RIYADH: Reem Farahat waited for a ride request. Her phone pinged. “I’ve already cried twice,” she said, heading out to work as one of Saudi Arabia’s first female drivers for Careem.
The Dubai-based ride-hailing app, along with global behemoth Uber, reacted to Saudi King Salman’s September announcement of an end to the Kingdom’s ban on female motorists by saying it would begin to hire women.
On Sunday, when the king’s decree took effect, nearly a dozen Careem “captainahs” — all Saudi women — were ready to pick up riders.
“This morning, when I got in the car, I felt the tears coming,” Reem said as she stocked her car with chilled water bottles for her riders.
“I pulled the car over and cried. I could not believe that we now drive... It’s a dream. I thought it would be totally normal, I’d just get in the car and go. I was surprised by my own reaction.”
She took a long pause.
“I didn’t expect it,” she said. “I’m doing this because I can. Because someone has to start.”
Seventy percent of Careem’s customers in Saudi Arabia are women, according to company statistics, a figure largely attributable to the Kingdom’s now-obsolete ban on women driving.
Uber puts its equivalent figure closer to 80 percent.
At Careem’s offices on Sunday, staff gathered to celebrate the women’s first day on the job.
Farahat’s first ride request came just hours after the ban was officially lifted.
“This is my first ride. I’m excited. I’m excited to know who I’m picking up, what their reaction is going to be,” she said.
The driver — who also works with her father as a quality control consultant, is training in life coaching, and scuba dives with her sister off the Red Sea city of Jeddah — picked up Leila Ashry from a local cafe.
Walking toward the car, Leila spotted Reem, did a little jump of joy on the sidewalk, and was already chatting as she opened the door.
“Oh my god I can’t believe it’s you. I can’t believe you’re here. I can’t believe I’m here,” Leila said.
“I’ve been tweeting to my friends that my ride is coming and it’s a woman! And you’re so pretty! And I can sit in the front now — wait, can I actually sit in the front next to you?“
Some 2,000 women have signed up to get their Careem licenses since September, said Abdulla Elyas, co-founder and CPO — “chief people officer” — of the ride-hailing app. They are all Saudi women, from their 20s to their 50s.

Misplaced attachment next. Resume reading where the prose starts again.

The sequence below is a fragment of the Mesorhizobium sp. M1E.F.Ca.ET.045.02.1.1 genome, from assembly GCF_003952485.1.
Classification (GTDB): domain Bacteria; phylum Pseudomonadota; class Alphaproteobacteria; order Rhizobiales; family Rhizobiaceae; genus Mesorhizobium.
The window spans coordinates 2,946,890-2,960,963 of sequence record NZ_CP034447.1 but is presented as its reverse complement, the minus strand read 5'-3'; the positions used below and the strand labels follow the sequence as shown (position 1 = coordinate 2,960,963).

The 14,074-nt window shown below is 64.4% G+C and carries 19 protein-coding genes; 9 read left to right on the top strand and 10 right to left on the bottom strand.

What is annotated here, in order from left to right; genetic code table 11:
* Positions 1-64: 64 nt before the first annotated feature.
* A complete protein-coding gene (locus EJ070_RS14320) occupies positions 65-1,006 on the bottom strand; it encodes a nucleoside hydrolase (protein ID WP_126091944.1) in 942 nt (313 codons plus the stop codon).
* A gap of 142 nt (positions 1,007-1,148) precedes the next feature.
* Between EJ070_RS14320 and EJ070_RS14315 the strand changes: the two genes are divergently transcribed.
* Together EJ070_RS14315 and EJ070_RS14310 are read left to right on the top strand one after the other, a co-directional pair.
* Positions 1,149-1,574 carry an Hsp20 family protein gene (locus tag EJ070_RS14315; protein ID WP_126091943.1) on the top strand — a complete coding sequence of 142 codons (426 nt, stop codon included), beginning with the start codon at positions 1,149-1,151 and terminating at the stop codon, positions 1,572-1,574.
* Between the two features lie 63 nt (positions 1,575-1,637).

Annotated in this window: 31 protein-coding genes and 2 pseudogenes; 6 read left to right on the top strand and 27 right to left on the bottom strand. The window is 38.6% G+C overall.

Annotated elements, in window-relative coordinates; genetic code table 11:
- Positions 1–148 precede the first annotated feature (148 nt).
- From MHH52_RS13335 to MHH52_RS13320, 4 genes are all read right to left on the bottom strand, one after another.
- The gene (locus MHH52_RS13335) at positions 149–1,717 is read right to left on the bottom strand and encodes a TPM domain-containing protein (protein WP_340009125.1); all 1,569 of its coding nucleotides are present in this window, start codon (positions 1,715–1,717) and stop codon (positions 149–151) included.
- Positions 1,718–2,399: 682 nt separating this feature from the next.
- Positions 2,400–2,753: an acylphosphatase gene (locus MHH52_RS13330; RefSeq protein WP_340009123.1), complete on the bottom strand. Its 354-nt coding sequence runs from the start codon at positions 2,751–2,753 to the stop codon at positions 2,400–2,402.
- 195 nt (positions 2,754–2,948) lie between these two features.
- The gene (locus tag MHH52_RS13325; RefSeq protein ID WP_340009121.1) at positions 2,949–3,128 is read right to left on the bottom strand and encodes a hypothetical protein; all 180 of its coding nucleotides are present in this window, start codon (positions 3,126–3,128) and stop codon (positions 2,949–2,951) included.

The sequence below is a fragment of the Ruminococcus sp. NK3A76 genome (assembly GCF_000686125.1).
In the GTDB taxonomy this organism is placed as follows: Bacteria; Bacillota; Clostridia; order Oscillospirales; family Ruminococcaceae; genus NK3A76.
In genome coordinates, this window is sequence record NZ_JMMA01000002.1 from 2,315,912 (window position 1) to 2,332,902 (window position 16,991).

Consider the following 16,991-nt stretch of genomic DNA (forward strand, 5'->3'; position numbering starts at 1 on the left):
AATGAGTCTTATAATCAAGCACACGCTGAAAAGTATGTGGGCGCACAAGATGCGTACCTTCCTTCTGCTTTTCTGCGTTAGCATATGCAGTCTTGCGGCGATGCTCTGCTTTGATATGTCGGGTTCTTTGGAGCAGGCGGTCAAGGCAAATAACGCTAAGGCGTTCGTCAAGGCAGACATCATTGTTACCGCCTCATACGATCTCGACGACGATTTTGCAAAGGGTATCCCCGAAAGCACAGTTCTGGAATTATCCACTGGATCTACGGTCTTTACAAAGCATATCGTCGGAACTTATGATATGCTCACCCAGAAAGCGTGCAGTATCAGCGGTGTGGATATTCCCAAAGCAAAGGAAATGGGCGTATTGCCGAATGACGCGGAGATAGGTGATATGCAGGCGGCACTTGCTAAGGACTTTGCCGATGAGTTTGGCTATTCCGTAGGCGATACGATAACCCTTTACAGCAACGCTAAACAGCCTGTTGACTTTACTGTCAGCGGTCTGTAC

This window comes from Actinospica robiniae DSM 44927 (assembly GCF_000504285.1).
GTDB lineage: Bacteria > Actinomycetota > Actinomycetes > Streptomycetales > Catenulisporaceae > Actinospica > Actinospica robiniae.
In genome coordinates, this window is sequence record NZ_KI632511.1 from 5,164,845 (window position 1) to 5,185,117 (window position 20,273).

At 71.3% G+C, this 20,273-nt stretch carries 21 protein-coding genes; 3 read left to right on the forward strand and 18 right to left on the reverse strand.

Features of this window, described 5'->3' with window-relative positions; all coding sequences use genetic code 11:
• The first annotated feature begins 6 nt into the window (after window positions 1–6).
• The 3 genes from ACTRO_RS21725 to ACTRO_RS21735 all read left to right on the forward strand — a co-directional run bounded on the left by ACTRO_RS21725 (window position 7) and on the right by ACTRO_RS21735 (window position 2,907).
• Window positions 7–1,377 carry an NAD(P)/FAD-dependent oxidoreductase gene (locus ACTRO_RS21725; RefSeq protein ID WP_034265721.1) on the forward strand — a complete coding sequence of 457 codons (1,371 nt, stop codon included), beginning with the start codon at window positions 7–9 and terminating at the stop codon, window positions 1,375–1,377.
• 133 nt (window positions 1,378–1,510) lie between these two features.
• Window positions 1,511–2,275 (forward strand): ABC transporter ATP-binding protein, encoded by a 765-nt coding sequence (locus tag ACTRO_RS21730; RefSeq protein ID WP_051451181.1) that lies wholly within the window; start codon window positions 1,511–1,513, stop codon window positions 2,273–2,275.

Uber also plans to introduce women drivers to their service this autumn.
“They come from completely different backgrounds,” Elyas told AFP.
“We have women who have degrees, a master’s degree. We have women who have no degree at all. We have women who want to do this full time. We have women who want to do this part time (for) an additional income, who are already working.”
Most of those who had been licensed by Sunday, like Reem, had permits from foreign countries, enabling them to skip driving courses and take the final exam for a Saudi license.
The “captainahs” can pick up any customer, man or woman.
Both the driver and rider have the right to end the ride at any point.
Leila, a young medical student with a pixie cut and bright smile, says she would still choose a woman.
“This automatically feels a lot safer... being a female and dealing with sexism on a day-to-day basis. There’s just something about it that feels wonderful. But it’s not only that. It’s also women joining the workforce,” she said.
Sitting in the front passenger seat, she recalled previous rides with male drivers.
“Before, sometimes they would stare at me from the mirror,” she said.
“It’s just like that thing we share with women, where we just automatically understand what it’s like to be in that position where you feel their eyes on you but you can’t say anything, you can’t do anything against it.”
She turned to chat to Reem, and sang a riff from a West Side Story tune before saying: “If you can do it, then I can do it.”
“See? That’s what I was talking about,” Reem said. “It’s that ripple effect.”